Besides that, Thurow says, there is now an enormous contingent workforce of underemployed people. There are 8.1 million workers in temporary jobs, 2 million who work "on call", and 8.3 million self-employed "independent contractors" (many of whom are laid off workers and professionals who can't find a regular job and so have no choice but to try to scrape by on bits and pieces of irregular work). Most of these 18.4 million people are also looking for more work and better jobs. Together these contingent workers account for another 14% of the workforce. These contingent workers have no bargaining power with employers. Like the unemployed, they generate downward pressure on wages.
In addition, Thurow says, there are 5.8 million missing males (another 4% of the workforce) 25 to 60 years of age. They exist in census statistics but not in labor statistics. They have no obvious means of economic support. They are the right age to be in the workforce, were once in the workforce, are not in school and are not old enough to have retired. They have either been dropped from, or have dropped out of the normal working economy. Some are known as homeless; others have disappeared into the underground economy.
Says Thurow, put these groups together and it comes to about one-third of the workforce that is potentially looking for more work than they now have, a virtual sea of unemployed and underemployed. He adds, "two decades of surplus labor have broken the linkage between productivity gains and wage increases... The best example is the computer industry – an industry that pays very low wages for its production workers. Productivity is growing very rapidly, but all of that productivity gain shows up in lower prices or higher profits for chip-makers or software firms. None shows up as higher wages as used to occur in industries such as automobiles or steel."
These millions of job-hunters explain why regularly there are stories of thousands of people lining up to apply for a few jobs at a hotel or shopping center that may pay slightly more than the minimum wage. It is why there are so many instances in which companies threaten 20 to 40% wage cuts and workers accept them, when before they would have walked.
Of course there is a growth of anxiety in the middle of the recovery, but it is not so "extraordinary" as Greenspan would make it seem.
Growing exploitation has led to record profits, which in turn are accumulating. Given the weakness of the economy, not only in the U.S., but worldwide, most of these profits are not being recycled into new production. Instead they continue to flow into a financial sector that for the past several decades has grown to dwarf the real economy. It continues to balloon.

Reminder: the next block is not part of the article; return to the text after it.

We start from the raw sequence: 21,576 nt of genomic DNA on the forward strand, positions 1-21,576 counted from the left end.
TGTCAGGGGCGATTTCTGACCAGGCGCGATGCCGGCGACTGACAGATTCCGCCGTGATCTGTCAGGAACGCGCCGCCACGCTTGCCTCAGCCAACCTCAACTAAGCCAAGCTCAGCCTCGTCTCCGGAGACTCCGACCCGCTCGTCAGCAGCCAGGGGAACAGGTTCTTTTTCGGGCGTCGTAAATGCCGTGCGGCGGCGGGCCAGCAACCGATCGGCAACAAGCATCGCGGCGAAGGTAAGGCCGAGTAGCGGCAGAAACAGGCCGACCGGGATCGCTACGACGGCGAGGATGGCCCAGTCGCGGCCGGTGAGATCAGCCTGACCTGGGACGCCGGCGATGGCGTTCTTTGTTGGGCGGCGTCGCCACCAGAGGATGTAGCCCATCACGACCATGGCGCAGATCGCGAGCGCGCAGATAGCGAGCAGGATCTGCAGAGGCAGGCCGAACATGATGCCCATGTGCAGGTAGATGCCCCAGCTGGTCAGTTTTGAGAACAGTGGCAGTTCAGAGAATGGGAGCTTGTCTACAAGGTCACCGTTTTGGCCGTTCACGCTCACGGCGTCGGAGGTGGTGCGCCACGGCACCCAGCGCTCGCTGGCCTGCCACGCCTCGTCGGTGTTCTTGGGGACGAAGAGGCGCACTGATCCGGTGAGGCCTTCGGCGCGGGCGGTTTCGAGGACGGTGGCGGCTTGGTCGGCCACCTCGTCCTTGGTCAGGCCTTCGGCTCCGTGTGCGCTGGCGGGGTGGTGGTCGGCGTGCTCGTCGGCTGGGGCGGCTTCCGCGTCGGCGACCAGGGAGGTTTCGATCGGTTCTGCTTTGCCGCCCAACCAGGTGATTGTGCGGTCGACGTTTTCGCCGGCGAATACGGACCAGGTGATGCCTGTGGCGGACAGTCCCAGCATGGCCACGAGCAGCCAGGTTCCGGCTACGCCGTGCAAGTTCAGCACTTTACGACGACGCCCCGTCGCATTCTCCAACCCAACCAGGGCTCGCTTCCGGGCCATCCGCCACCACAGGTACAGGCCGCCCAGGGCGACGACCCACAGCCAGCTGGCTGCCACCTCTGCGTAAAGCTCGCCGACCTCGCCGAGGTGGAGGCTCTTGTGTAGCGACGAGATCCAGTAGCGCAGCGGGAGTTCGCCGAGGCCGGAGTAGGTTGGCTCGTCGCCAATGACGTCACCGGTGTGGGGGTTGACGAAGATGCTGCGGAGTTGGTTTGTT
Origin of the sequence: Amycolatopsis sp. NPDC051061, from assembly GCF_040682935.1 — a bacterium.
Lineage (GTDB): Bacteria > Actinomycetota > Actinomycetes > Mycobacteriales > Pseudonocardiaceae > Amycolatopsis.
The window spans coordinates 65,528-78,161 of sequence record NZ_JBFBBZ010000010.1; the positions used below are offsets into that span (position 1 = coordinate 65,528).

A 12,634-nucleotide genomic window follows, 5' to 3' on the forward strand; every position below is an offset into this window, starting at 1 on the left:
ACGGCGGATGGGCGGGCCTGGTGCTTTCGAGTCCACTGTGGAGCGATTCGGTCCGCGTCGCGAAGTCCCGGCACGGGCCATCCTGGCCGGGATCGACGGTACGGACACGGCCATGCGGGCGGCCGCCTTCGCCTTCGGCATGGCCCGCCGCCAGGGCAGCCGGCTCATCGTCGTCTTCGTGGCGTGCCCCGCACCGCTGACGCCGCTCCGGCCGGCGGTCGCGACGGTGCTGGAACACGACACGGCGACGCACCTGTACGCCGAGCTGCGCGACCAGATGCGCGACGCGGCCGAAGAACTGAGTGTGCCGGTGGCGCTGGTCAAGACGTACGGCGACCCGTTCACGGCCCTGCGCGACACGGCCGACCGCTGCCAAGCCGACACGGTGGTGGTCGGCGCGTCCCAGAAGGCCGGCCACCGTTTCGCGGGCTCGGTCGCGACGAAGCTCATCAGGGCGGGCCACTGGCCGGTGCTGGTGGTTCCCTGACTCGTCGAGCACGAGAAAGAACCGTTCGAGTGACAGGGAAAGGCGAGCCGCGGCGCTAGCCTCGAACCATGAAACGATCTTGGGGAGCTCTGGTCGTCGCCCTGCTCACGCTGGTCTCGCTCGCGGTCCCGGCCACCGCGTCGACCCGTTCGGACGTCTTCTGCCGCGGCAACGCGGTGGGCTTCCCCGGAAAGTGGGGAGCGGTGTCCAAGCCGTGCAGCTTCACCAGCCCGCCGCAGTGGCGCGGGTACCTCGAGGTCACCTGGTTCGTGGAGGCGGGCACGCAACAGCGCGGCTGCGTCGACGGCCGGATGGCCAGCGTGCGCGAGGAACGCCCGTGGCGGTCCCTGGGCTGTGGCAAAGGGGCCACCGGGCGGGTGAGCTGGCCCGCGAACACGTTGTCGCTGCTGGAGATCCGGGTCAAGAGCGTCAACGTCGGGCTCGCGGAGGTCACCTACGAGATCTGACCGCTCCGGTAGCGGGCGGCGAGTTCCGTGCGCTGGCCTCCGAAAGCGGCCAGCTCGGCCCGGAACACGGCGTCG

Just like during the Roaring '20s, prices on the stock market have skyrocketed. This time around, the run-up of prices is incomparably greater, tripling and quadrupling since the bull market got going in 1982. The extent of this run-up is illustrated by the growth of just one kind of financial instrument, mutual funds, whose assets rose from 2.16 trillion at the end of 1994 to 3.3 trillion dollars at the end of October 1996, equaling half the U.S. GDP.
According to Greenspan, this speculative run is beneficial for most families. "In the aggregate, households experienced an enormous further accretion of net worth as the stock market continued to climb at a breathtaking rate..."
"In the aggregate," yes. But Greenspan fails to mention that 75% of all stock is owned by the richest 10% of the population, that is, the bourgeoisie. It is the bourgeoisie and the upper levels of the petty bourgeoisie who have benefitted from the run-up in prices. The rest of the families, who own only a few shares of something, do so mainly because their pension benefits were eliminated: they are left with 401(k) plans that leave them little choice but to buy stock automatically, every month.
Speaking "in the aggregate," Greenspan may say: "Households appear... to have set aside a greater share of their income for financial investment. Perhaps Americans are finally becoming conscious of the need to accumulate additional assets to ensure not only that they can handle temporary interruptions in employment but also that they will have the wherewithal to enjoy a lengthy retirement down the road."
But, speaking in the concrete, individual human cases, how many people will be able to enjoy that retirement down the road? That's questionable. The big institutional investors are able to shift more of the risk onto the others. At the first whiff of a serious downturn, the big institutions flee with their bundles intact, further depressing the market. It is every man for himself. And this will leave the small investors, with their continuing benign monthly contributions into 401(k) plans, swamped by the stampede to unload.
In fact, Greenspan himself has been warning of the inherent dangers of the run-up in stock prices, even while he touts the economic rewards of investing in the stock market. Greenspan issued his first warning at a business dinner at the end of November that was leaked to the press. His second warning came during his Congressional testimony in January. The third warning came in the transcripts of the Federal Reserve's Board of Governors deliberations that were released in February. But these warnings have so far failed to moderate this increasingly dangerous panic buying. Where else can the speculators put their money?
So, this is capitalist society as it approaches the millennium: general economic stagnation, a general decline in living standards for the working class, all in order to increase profits to spectacular heights, which leads only to speculation, that is, the vast casino economy. Little is produced by all these profits but extraordinary wealth for a few, which only generates more gambling, and finally ruin.